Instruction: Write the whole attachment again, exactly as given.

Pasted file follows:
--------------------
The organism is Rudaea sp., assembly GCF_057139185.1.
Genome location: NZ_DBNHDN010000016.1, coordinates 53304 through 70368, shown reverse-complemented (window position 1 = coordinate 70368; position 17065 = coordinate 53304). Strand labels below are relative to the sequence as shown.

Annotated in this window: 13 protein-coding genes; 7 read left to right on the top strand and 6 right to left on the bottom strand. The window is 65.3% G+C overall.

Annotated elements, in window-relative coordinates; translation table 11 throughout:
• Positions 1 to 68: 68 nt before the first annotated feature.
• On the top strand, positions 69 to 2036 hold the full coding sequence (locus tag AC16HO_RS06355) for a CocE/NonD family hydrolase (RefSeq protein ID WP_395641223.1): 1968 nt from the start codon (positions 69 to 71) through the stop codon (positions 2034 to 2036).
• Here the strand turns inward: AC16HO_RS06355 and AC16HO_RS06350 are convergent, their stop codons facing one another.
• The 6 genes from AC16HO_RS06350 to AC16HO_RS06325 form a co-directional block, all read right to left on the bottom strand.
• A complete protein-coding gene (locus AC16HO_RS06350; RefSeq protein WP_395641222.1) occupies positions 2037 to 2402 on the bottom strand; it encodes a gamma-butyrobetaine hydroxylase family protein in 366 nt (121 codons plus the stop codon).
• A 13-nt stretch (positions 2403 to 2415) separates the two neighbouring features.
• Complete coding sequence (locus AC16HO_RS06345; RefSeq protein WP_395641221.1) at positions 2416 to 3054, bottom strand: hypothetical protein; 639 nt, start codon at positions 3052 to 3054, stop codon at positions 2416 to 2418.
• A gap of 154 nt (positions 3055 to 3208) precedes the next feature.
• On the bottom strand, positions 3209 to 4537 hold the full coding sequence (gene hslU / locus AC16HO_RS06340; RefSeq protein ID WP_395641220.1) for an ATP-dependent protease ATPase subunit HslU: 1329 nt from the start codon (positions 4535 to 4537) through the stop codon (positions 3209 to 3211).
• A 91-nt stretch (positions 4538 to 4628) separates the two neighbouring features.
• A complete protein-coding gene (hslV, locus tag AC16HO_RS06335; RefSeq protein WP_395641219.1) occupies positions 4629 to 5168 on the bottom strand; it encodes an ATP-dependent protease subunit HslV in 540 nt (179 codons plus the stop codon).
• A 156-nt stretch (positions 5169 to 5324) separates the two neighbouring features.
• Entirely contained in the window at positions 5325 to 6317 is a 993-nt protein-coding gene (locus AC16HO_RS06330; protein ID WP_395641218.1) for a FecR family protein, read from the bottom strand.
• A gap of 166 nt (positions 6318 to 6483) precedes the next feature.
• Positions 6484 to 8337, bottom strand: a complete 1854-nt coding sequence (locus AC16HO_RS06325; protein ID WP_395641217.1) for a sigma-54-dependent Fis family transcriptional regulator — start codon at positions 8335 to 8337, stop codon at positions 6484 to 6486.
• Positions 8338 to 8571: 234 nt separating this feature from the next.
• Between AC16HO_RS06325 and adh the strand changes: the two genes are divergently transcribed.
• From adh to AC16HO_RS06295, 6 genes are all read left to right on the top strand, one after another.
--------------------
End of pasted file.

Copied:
The organism is Rudaea sp., assembly GCF_057139185.1.
Genome location: NZ_DBNHDN010000016.1, coordinates 53304 through 70368, shown reverse-complemented (window position 1 = coordinate 70368; position 17065 = coordinate 53304). Strand labels below are relative to the sequence as shown.

Annotated in this window: 13 protein-coding genes; 7 read left to right on the top strand and 6 right to left on the bottom strand. The window is 65.3% G+C overall.

Annotated elements, in window-relative coordinates; translation table 11 throughout:
• Positions 1 to 68: 68 nt before the first annotated feature.
• On the top strand, positions 69 to 2036 hold the full coding sequence (locus tag AC16HO_RS06355) for a CocE/NonD family hydrolase (RefSeq protein ID WP_395641223.1): 1968 nt from the start codon (positions 69 to 71) through the stop codon (positions 2034 to 2036).
• Here the strand turns inward: AC16HO_RS06355 and AC16HO_RS06350 are convergent, their stop codons facing one another.
• The 6 genes from AC16HO_RS06350 to AC16HO_RS06325 form a co-directional block, all read right to left on the bottom strand.
• A complete protein-coding gene (locus AC16HO_RS06350; RefSeq protein WP_395641222.1) occupies positions 2037 to 2402 on the bottom strand; it encodes a gamma-butyrobetaine hydroxylase family protein in 366 nt (121 codons plus the stop codon).
• A 13-nt stretch (positions 2403 to 2415) separates the two neighbouring features.
• Complete coding sequence (locus AC16HO_RS06345; RefSeq protein WP_395641221.1) at positions 2416 to 3054, bottom strand: hypothetical protein; 639 nt, start codon at positions 3052 to 3054, stop codon at positions 2416 to 2418.
• A gap of 154 nt (positions 3055 to 3208) precedes the next feature.
• On the bottom strand, positions 3209 to 4537 hold the full coding sequence (gene hslU / locus AC16HO_RS06340; RefSeq protein ID WP_395641220.1) for an ATP-dependent protease ATPase subunit HslU: 1329 nt from the start codon (positions 4535 to 4537) through the stop codon (positions 3209 to 3211).
• A 91-nt stretch (positions 4538 to 4628) separates the two neighbouring features.
• A complete protein-coding gene (hslV, locus tag AC16HO_RS06335; RefSeq protein WP_395641219.1) occupies positions 4629 to 5168 on the bottom strand; it encodes an ATP-dependent protease subunit HslV in 540 nt (179 codons plus the stop codon).
• A 156-nt stretch (positions 5169 to 5324) separates the two neighbouring features.
• Entirely contained in the window at positions 5325 to 6317 is a 993-nt protein-coding gene (locus AC16HO_RS06330; protein ID WP_395641218.1) for a FecR family protein, read from the bottom strand.
• A gap of 166 nt (positions 6318 to 6483) precedes the next feature.
• Positions 6484 to 8337, bottom strand: a complete 1854-nt coding sequence (locus AC16HO_RS06325; protein ID WP_395641217.1) for a sigma-54-dependent Fis family transcriptional regulator — start codon at positions 8335 to 8337, stop codon at positions 6484 to 6486.
• Positions 8338 to 8571: 234 nt separating this feature from the next.
• Between AC16HO_RS06325 and adh the strand changes: the two genes are divergently transcribed.
• From adh to AC16HO_RS06295, 6 genes are all read left to right on the top strand, one after another.